"And Houston, from the cupola, I've got some great news," Chamitoff radioed just before 6 a.m. "The UMA mate is complete, AMS is now successfully installed. So huge congratulations to everyone on the AMS team. I'm sure Professor Ting and his group have been holding their breath. You guys can all start breathing again now."

How it works
AMS is roughly cube shaped, measuring 15 feet wide, 11 feet tall and 10 feet deep, tipping the scales at 15,251 pounds. Using a powerful magnet to bend the trajectories of high-energy cosmic rays--charged particles from supernovas, neutron stars, black holes and other cosmic enigmas--scientists will look for evidence of antimatter and as-yet-undetected dark matter, believed to make up a quarter of the the universe.

The AMS, on the end of the space station's robot arm during the early stages of its move to the International Space Station Thursday. NASA TV

AMS may even find evidence of strange particles made up of quarks in different arrangements than those found on Earth. Or something completely unexpected.

The AMS "really probes the foundations of modern physics," Ting said before launch. "But to my collaborators and I, the most exciting objective of AMS is to probe the unknown, to search for phenomena which exist in nature but yet we have not the tools or the imagination to find."

Built at CERN, the European Organization for Nuclear Research, and managed by the U.S. Department of Energy, the $2 billion AMS is an international collaboration between 16 nations, 60 institutes and some 600 physicists. Ting, a soft-spoken Chinese-American physicist who shared the 1976 Nobel Prize in physics, is a tireless advocate.

One of the many mysteries AMS was designed to explore is what happened to the anti-matter that must have been created in the big bang. Scientists believe equal amounts of matter and anti-matter were produced, but for some reason the universe seen by humans is dominated by normal matter. Or at least the nearby universe.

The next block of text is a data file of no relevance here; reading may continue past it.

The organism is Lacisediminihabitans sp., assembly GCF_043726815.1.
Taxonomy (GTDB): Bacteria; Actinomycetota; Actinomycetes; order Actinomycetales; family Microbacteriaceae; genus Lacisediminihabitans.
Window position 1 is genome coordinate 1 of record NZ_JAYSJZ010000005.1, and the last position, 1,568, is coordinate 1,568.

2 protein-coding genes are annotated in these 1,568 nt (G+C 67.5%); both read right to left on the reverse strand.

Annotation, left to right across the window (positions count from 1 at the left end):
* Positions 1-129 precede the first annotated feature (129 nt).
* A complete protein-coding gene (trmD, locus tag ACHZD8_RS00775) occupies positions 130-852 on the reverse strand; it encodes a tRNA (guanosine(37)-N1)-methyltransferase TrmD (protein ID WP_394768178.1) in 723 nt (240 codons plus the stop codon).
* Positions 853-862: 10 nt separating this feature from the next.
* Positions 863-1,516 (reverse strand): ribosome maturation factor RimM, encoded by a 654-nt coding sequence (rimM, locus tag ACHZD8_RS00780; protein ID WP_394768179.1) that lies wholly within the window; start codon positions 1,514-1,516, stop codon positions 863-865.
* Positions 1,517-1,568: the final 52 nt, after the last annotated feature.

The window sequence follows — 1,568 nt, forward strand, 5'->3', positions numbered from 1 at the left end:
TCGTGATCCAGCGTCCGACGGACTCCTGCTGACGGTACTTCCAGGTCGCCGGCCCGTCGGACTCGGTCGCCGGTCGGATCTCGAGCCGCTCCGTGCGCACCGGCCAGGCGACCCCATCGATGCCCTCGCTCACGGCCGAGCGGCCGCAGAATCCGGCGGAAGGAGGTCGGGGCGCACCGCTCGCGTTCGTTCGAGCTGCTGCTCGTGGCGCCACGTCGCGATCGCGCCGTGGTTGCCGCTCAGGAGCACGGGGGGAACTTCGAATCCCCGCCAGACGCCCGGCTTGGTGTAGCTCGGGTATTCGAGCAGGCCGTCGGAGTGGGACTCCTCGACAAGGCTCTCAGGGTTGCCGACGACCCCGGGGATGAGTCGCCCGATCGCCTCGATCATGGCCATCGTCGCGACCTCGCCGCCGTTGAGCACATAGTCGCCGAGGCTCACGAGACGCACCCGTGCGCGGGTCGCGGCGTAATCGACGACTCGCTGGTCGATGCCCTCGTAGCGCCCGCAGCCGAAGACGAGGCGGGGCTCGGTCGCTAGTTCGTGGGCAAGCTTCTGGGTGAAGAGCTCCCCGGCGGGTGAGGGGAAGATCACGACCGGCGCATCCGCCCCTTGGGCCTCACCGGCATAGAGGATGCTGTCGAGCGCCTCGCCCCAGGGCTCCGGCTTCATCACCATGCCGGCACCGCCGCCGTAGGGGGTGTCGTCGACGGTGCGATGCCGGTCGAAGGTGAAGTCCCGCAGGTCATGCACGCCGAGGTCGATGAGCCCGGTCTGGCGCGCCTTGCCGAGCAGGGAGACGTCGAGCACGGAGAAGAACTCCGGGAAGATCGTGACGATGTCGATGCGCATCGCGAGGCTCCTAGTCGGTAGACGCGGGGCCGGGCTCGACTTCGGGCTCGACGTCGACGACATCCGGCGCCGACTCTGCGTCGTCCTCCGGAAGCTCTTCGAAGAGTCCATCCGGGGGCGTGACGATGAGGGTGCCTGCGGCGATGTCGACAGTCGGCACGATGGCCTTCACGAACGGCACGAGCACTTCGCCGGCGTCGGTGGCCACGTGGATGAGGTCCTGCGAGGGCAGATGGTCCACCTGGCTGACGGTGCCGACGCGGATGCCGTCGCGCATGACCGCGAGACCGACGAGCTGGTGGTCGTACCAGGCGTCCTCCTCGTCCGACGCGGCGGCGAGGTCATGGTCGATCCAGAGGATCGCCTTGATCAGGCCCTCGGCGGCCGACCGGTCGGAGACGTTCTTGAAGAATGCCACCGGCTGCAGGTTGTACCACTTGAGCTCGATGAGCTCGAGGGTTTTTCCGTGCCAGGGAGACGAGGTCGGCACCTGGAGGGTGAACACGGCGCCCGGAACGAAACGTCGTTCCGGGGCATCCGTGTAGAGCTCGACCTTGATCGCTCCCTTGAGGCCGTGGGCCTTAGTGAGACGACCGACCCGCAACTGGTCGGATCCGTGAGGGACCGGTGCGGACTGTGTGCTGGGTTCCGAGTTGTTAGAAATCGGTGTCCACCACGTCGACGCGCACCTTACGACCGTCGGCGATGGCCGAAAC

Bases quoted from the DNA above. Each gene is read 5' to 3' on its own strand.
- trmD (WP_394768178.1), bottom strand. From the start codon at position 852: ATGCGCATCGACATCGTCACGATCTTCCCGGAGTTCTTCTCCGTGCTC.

"If the universe comes from a big bang, before the big bang it is vacuum," Ting told reporters recently. "Nothing exists in vacuum. So in the beginning, you have (negatively charged) electron, you must have a (positively charged) positron so the charge is balanced. So you have matter, you must have antimatter, otherwise we would not have come from the vacuum.

"So now the universe is 14 billion years old, you have all of us, made out of matter. The question is, where is the universe made out of antimatter?"

Dark matter, the mysterious, as-yet-undetected material believed to provide the glue--gravity--needed to hold galaxies and clusters of galaxies together, is believed to make up a quarter of the universe compared to the 4 percent made up of the normal matter familiar to human senses. The rest is believed to be in the form of dark energy, a repulsive force that appears to be speeding up the expansion of the universe.

While AMS cannot directly detect dark matter, it can detect the particles that would be produced in dark matter collisions.

Whatever AMS discovers, scientists will have plenty of data to work with. Some 25,000 particle detections per second are expected during normal operations

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About the author

    Bill Harwood has been covering the U.S. space program full-time since 1984, first as Cape Canaveral bureau chief for United Press International and now as a consultant for CBS News. He has covered more than 125 shuttle missions, every interplanetary flight since Voyager 2's flyby of Neptune, and scores of commercial and military launches. Based at the Kennedy Space Center in Florida, Harwood is a devoted amateur astronomer and co-author of "Comm Check: The Final Flight of Shuttle Columbia." You can follow his frequent status updates at the CBS News Space page.